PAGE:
Tuesday, February 24, 2015

History of Crawfish

          We’ve previously covered things to do and places to eat in New Orleans. Now as we get closer to March 14, it is worth investigating the history of these delicious crustaceans.

          Crawfish season lasts from late February through early June. Crawfish live and grow in bayous that dot the Mississippi River and its estuaries. Before European settlement, the creeks and lakes of southern Louisiana teemed with crawfish. For centuries, local Native Americans caught crawfish by baiting wooden reeds with venison. They would dip the reeds in the water and pull them up—with crawfish dangling off the reeds. Using this method Native Americans caught these crustaceans by the bushel. Consumption of crawfish spread next to the Acadians. They arrived in Louisiana in the 1750s. The Acadians were French settlers who had been expelled from Canada by the English during the Seven Years War. The Acadians began incorporating local seafood into their cuisine. Over time, these delicious crustaceans became a staple of Cajun cuisine. Local Cajun legends offer a slightly different history of crawfish. They claim that lobsters followed the Acadians down from Canada. When they entered the warmer waters of the gulf, the lobsters shrank to their present, diminutive size.

Watch out... it'll get you.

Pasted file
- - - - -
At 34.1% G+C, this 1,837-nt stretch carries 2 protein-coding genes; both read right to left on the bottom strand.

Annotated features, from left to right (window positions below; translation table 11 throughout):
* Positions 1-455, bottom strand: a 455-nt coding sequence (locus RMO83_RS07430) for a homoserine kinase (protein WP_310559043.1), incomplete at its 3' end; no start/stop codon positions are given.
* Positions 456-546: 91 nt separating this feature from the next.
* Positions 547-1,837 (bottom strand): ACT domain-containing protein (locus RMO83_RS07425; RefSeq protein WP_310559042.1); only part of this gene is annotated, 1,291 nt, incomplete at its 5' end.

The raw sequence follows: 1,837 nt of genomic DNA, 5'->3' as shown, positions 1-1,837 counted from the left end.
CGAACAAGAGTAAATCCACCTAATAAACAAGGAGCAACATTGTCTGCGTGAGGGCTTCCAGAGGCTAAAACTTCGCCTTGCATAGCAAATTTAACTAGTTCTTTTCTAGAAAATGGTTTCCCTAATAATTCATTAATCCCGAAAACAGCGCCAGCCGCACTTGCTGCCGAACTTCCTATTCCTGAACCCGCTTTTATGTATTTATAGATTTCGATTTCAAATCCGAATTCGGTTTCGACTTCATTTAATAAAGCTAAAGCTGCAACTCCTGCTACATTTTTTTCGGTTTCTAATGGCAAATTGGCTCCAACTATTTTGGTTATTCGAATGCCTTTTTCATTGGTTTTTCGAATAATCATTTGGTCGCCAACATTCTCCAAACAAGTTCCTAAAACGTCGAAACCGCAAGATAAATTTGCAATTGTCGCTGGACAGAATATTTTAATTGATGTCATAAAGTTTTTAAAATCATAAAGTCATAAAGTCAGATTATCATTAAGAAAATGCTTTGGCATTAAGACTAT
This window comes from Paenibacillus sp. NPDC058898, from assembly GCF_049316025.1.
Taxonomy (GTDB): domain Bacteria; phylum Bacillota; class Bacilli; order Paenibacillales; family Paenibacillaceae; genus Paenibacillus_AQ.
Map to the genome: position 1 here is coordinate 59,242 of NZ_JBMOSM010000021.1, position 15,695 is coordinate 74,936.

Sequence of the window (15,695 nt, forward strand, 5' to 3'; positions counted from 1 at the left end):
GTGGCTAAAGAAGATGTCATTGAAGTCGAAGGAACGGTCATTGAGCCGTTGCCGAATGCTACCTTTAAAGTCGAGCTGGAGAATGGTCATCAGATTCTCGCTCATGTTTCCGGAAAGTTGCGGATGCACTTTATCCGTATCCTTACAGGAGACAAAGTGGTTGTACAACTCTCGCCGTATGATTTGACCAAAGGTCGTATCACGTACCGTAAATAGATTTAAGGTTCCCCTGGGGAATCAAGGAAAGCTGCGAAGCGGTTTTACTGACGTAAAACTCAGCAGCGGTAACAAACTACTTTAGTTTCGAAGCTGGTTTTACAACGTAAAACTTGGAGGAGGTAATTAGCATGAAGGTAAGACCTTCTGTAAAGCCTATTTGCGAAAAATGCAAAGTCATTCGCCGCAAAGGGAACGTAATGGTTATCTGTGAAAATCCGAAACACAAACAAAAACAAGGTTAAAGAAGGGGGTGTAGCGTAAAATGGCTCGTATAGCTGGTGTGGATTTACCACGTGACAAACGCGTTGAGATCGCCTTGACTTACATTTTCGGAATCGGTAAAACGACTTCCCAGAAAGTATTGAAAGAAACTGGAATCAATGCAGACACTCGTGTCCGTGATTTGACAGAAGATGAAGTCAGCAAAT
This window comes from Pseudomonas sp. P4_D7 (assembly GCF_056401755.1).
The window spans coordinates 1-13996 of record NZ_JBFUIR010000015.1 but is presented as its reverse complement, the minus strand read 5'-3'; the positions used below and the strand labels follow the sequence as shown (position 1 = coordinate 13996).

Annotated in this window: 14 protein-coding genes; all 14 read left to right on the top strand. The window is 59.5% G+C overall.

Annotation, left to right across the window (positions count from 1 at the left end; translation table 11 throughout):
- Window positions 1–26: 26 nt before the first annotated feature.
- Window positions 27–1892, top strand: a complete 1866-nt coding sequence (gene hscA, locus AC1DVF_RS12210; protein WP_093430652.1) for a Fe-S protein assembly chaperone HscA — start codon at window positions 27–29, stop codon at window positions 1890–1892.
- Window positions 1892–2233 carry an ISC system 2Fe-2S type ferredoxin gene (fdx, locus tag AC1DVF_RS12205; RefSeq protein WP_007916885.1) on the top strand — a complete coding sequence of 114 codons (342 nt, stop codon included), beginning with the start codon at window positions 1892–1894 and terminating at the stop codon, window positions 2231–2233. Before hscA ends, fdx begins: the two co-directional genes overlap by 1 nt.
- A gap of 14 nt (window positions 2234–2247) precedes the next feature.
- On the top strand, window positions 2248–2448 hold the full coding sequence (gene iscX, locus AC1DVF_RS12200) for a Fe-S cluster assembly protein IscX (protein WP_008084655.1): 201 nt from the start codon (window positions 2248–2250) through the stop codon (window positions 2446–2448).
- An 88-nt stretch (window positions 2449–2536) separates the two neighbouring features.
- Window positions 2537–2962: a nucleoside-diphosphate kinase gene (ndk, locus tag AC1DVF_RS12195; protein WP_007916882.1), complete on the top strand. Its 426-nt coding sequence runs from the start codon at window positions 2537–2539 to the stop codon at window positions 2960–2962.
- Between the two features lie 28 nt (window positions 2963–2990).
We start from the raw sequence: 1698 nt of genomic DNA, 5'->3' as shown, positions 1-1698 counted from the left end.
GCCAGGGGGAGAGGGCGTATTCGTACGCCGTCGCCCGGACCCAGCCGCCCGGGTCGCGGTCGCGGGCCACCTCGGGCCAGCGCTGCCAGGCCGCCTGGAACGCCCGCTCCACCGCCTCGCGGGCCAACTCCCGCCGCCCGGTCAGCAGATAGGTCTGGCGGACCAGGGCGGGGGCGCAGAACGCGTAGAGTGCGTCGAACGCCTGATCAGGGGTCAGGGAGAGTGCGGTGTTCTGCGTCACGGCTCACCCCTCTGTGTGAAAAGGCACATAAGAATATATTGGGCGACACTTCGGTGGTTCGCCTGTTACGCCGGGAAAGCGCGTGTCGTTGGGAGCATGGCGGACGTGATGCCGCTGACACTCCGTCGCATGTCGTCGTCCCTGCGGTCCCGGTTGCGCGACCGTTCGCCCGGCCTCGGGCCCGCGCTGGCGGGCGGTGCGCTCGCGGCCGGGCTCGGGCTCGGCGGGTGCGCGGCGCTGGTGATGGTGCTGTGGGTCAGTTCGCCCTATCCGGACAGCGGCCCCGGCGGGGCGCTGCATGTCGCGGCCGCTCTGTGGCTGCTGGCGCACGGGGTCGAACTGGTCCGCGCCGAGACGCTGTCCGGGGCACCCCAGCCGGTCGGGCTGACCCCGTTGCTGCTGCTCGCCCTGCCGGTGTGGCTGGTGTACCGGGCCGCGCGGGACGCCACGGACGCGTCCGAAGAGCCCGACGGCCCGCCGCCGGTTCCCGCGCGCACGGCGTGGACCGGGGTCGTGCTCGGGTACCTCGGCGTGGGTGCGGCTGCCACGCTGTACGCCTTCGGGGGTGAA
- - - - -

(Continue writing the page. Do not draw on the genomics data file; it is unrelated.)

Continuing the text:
The commercial sale of crawfish began only in the late 1800s. The first recorded harvest of crawfish occurred in 1880. The crawfish, raised in the Atchafalaya Basin, resulted in a  harvest of 23,400 pounds, worth about $2,140 (about $51,000 in today’s money). In 1908, the U.S. Census Bureau recorded that Louisiana produced about 88,000 pounds of crawfish per year, worth about $3,600 (about $93,000). The Great Depression of the 1930s drove the price of crawfish down to as low as 4 cents per pound. Technological advancements, including trucking, railroads, and refrigeration allowed for the movement of live crawfish from the rural bayou to urban centers like Baton Rouge and New Orleans. The introduction of traps and nets allowed for the collection of greater numbers of crawfish. In the 1930s, Louisiana began to cultivate the production of crawfish on farms. Rice had long been a staple of bayou farmers. In order to gain more income, rice farmers began re-flooding their fields in order to produce harvests of crawfish in the winter and early spring. This practice soon spread across Louisiana wherever low-lying ponds and marshland could be found.